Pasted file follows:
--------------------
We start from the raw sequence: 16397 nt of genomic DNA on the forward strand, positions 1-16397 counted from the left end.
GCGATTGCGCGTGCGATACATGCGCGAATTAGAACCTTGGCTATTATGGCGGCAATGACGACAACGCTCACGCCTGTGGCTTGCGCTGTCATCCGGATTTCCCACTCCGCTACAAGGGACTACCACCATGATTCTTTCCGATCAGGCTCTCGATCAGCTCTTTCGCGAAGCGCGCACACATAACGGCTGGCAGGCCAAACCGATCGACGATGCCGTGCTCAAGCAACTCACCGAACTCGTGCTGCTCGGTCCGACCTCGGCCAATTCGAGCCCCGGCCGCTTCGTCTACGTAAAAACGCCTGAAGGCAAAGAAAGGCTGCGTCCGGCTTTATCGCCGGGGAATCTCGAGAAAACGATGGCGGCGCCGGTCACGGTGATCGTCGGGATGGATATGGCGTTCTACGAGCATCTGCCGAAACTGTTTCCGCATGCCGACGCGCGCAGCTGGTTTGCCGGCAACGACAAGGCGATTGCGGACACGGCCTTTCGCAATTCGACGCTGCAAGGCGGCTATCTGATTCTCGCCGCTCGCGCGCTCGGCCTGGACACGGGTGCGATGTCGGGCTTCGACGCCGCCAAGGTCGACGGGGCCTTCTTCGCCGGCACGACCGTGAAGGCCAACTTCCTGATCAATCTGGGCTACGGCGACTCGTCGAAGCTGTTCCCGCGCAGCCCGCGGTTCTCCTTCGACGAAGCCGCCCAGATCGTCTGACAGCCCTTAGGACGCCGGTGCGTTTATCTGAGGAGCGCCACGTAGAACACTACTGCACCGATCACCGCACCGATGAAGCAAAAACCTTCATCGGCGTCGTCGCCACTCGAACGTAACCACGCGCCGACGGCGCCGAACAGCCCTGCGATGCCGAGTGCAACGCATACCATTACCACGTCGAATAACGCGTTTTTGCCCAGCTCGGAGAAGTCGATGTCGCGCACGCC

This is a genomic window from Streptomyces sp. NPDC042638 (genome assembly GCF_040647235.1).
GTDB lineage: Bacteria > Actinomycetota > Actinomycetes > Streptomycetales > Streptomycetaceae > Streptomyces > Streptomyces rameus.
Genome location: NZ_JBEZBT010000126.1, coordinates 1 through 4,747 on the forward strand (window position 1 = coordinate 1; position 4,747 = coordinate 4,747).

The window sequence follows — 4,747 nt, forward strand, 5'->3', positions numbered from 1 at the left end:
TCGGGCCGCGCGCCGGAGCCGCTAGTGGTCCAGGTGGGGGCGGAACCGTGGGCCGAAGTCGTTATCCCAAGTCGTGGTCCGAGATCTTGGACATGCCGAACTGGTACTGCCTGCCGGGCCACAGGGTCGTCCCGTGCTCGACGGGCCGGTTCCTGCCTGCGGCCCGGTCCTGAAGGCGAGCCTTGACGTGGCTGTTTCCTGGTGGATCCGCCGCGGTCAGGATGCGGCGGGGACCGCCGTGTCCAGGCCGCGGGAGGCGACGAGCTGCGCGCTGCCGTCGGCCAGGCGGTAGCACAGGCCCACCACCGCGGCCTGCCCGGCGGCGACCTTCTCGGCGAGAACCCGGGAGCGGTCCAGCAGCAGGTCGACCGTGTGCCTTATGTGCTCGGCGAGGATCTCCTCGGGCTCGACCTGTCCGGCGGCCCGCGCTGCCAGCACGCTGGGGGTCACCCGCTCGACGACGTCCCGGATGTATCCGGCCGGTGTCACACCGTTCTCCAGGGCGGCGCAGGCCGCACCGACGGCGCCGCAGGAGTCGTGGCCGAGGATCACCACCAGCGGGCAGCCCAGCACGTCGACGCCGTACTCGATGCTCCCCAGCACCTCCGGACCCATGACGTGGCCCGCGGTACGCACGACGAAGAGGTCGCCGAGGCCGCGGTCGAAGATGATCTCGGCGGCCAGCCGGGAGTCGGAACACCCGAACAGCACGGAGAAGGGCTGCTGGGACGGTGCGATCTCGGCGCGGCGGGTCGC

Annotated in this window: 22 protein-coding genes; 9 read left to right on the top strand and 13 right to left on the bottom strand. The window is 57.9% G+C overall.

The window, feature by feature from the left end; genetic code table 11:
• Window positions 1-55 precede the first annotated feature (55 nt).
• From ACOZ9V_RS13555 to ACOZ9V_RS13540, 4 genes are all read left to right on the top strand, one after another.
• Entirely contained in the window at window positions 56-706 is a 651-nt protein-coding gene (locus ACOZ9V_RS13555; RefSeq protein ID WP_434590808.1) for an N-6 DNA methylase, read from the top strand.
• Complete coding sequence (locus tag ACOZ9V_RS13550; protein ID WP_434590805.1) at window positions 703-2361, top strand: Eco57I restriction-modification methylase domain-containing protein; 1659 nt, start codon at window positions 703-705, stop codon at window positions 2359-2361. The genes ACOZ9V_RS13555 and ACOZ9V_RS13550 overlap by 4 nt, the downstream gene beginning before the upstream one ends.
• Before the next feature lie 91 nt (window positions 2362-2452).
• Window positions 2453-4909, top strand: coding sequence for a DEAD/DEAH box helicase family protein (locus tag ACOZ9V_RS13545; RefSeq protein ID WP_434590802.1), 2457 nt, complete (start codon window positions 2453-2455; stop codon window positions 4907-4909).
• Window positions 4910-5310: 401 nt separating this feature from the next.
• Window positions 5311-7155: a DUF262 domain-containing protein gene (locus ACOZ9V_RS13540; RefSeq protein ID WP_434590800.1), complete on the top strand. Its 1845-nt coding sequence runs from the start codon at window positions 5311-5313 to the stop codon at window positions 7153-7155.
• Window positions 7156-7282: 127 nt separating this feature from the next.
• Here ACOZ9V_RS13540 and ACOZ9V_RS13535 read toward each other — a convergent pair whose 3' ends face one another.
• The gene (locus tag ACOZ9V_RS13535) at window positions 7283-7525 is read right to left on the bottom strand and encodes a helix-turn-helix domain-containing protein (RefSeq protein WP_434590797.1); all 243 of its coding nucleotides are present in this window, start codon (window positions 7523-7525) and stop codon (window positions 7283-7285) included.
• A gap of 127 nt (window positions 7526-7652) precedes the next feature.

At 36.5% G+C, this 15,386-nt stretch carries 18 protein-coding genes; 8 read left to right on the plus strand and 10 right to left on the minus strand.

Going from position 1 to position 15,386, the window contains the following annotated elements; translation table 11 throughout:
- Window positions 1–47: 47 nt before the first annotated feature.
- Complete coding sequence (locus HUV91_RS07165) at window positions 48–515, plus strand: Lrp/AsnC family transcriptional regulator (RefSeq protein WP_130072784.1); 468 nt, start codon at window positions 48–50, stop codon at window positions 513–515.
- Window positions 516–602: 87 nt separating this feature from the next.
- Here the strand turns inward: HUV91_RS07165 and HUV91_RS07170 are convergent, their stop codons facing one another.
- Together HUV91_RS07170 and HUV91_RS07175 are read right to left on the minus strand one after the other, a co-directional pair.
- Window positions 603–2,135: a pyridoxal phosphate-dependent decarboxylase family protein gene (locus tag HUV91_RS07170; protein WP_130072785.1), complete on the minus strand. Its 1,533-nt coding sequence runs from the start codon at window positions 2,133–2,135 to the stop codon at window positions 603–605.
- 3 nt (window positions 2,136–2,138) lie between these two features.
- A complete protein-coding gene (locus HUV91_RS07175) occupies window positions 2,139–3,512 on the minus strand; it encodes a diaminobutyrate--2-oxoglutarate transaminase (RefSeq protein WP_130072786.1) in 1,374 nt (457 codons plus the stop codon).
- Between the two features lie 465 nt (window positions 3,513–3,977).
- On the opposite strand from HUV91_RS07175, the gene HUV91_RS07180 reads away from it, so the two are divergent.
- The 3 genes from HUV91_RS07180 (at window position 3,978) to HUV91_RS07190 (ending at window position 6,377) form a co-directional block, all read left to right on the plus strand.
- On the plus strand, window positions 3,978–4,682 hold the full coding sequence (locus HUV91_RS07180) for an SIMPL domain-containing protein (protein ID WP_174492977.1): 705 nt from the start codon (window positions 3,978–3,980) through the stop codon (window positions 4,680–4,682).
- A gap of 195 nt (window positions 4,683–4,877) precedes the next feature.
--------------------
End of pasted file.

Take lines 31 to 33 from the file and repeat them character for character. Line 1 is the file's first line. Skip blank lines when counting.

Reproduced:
- A complete protein-coding gene (locus HUV91_RS07175) occupies window positions 2,139–3,512 on the minus strand; it encodes a diaminobutyrate--2-oxoglutarate transaminase (RefSeq protein WP_130072786.1) in 1,374 nt (457 codons plus the stop codon).
- Between the two features lie 465 nt (window positions 3,513–3,977).
- On the opposite strand from HUV91_RS07175, the gene HUV91_RS07180 reads away from it, so the two are divergent.